Interview: Bill Harley & Keith Munslow


Are they musicians who tell stories or story-tellers who play music?  Whichever the case, Bill Harley and Keith Munslow are of my favorites.  Inspired by a Sirius-XM Kids Place Live contest which challenged them to write a song with the title "It's Not Fair To Me," the duo recorded a whole album of songs (titled It's Not Fair To Me) filled with rivalries and humor, sibling and otherwise.

I called them up in New York last week to talk about the new album just before they were heading off on a road trip down the Eastern Seaboard to play a handful of shows.  After some good-natured ribbing as they figured out the mechanics of the 3 of us talking (Harley suggested that Munslow go to another room so they could both conference in on their individual phones, then joked, "who wants to hear two of him [Munslow]?  That's too much"), we got down to talking about their own sibling histories, the process of recording the new album, and finding time to make music even as you're about to become a parent for the first time.

Zooglobble: What are your first musical memories?

Bill Harley (BH): My dad was a classical and jazz musician, so it was listening to him.  I played music.  My mom wanted to make sure I had lessons -- I thought I was playing music until they gave me lessons.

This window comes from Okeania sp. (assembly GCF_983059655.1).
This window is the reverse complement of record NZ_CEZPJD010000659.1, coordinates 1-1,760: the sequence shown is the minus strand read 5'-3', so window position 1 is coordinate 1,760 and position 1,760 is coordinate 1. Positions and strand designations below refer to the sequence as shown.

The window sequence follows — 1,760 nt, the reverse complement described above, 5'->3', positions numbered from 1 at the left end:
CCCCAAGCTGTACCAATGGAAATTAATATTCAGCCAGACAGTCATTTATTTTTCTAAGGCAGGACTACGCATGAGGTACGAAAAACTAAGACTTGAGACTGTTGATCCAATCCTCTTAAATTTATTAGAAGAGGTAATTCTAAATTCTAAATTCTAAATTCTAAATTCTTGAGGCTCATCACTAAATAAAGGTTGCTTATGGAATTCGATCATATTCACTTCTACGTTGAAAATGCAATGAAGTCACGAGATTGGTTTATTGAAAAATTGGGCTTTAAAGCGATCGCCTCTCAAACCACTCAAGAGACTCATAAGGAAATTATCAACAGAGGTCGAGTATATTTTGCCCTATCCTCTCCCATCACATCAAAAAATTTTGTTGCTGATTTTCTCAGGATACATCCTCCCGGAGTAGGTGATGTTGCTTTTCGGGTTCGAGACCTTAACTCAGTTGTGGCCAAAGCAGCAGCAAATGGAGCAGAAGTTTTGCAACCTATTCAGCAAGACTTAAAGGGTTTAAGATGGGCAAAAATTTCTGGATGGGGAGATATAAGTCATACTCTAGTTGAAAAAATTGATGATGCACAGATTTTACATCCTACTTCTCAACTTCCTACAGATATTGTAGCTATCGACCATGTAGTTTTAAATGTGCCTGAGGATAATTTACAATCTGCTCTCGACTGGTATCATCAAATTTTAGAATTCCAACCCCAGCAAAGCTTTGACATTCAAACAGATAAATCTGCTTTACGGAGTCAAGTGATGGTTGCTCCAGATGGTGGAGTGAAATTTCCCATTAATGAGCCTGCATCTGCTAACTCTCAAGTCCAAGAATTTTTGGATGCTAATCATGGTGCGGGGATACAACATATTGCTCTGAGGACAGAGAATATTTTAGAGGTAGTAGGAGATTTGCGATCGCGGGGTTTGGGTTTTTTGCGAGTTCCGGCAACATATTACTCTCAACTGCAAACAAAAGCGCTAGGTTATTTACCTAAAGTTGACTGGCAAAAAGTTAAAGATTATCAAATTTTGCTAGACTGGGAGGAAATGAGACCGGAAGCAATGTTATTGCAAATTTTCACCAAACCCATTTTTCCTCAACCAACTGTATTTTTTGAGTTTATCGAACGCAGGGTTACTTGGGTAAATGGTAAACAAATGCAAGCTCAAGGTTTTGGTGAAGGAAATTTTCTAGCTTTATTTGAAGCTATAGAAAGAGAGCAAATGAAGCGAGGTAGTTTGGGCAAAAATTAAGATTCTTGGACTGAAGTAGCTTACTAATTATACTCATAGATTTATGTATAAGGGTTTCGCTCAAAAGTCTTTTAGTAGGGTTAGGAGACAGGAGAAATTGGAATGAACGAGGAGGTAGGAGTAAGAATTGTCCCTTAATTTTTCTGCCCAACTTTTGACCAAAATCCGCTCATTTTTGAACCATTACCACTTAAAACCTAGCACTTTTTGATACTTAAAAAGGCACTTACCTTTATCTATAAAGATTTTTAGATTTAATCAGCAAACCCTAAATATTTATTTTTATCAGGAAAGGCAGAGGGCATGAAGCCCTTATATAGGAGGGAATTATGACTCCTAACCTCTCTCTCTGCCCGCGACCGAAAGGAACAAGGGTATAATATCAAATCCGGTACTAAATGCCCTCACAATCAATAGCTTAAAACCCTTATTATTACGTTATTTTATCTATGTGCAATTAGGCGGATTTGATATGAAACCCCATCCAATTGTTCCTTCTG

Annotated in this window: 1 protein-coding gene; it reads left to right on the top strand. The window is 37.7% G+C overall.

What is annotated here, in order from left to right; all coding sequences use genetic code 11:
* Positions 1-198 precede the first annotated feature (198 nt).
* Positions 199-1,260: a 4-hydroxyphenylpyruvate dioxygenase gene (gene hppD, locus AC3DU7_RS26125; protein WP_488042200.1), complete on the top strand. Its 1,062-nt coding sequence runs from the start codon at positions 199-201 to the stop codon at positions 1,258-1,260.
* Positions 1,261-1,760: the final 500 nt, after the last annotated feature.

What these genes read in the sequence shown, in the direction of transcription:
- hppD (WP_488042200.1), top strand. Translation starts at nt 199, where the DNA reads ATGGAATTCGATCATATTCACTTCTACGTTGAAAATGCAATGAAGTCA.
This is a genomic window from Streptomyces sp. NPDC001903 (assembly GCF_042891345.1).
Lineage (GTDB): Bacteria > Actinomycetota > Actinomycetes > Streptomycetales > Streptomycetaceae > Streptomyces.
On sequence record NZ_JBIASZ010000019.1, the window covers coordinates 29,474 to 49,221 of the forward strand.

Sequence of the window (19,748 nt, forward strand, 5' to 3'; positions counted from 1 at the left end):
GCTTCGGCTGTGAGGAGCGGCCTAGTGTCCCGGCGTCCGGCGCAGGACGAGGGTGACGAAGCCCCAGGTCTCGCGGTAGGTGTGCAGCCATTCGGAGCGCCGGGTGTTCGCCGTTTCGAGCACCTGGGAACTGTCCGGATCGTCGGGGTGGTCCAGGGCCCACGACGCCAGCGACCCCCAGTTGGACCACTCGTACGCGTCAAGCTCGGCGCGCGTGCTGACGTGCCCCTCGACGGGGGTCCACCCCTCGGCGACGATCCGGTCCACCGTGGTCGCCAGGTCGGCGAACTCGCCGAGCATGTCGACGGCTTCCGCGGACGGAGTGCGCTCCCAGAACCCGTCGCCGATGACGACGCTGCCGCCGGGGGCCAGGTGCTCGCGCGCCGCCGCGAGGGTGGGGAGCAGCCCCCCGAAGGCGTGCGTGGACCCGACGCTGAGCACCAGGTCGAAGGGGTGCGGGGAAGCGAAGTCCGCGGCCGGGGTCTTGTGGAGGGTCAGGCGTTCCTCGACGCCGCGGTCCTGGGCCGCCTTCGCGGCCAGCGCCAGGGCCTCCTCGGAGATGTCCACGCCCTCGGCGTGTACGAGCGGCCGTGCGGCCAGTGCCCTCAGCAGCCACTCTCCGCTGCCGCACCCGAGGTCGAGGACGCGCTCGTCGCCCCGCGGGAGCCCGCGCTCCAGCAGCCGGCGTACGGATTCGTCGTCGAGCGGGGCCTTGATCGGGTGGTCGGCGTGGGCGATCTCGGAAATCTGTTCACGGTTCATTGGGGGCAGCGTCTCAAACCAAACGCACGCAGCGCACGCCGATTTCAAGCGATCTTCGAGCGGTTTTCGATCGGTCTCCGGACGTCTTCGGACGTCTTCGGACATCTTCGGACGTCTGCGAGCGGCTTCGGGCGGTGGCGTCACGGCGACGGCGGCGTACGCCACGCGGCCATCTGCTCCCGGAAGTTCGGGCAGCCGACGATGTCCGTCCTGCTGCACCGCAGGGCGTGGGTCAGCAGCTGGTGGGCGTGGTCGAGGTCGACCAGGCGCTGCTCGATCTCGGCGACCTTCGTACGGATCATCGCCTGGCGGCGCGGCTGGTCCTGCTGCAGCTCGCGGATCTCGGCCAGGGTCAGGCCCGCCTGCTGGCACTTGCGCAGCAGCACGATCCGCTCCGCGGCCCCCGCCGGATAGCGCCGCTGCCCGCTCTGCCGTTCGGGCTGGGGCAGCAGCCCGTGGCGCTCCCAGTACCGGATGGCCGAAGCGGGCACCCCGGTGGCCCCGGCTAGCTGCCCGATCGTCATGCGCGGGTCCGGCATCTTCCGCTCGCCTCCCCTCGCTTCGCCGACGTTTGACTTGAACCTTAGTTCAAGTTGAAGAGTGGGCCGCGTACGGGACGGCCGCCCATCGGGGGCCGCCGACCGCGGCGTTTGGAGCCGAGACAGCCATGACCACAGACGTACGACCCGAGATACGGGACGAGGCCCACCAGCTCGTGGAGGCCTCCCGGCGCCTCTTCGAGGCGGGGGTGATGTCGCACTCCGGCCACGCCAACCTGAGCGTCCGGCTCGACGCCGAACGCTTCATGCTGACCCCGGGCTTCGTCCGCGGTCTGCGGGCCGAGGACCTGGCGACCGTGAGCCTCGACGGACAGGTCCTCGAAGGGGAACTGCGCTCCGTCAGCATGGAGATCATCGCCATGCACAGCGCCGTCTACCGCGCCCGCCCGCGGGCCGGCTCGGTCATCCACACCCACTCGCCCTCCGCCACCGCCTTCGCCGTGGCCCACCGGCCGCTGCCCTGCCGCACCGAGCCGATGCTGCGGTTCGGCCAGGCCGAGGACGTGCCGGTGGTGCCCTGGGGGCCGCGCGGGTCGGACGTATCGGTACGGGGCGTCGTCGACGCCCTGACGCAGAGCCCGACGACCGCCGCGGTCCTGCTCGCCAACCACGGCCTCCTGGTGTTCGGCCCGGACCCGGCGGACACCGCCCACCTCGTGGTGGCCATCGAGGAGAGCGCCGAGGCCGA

Keith Munslow (KM): I remember the piano.  My 3 older sisters took lessons, so I remember them playing showtunes, pop music of the time.  My grandmother would come over and play.  I didn't take lessons on the piano at all -- I wanted to play drums, which is ironic since I primarily play piano now.

Did you get along with your siblings?

KM: I got along with my sisters.  I was the youngest -- my sisters are 6, 11, and 12 years older.  My rivalry was with my brother.

BH: I was in the middle -- 3 boys within four, five years of each other.  We were squabbling constantly.  My older brother is a mild, gentle soul; I had more of a rivalry with my younger brother.  But, you know, I was on a plane recently, and I could some siblings fighting with each other ahead of me, and they were across the aisle from each other.

KM: Yeah, brothers definitely fight more.


Are the songs on It's Not Fair To Me based on your own families or observations of others?

KM: Both.  If it wasn't your family who was fighting, it was your friends who had families.  The culture of squabbling has not evolved at all.

BH: Families are the basis of how people begin to relate to one another.  There is an endless amount of material, but it all has the same basic theme.  The subtext, of course, is that squabbling doesn't work, but people laugh because they recognize themselves in the stories.

KM: It feels real comfortable.

BH: In some ways, [the album] comes out of us performing on stage.  There is a storyline out of having 2 people on stage.  At the beginning of us performing on stage, there was a lot of Keith trying to disrupt me.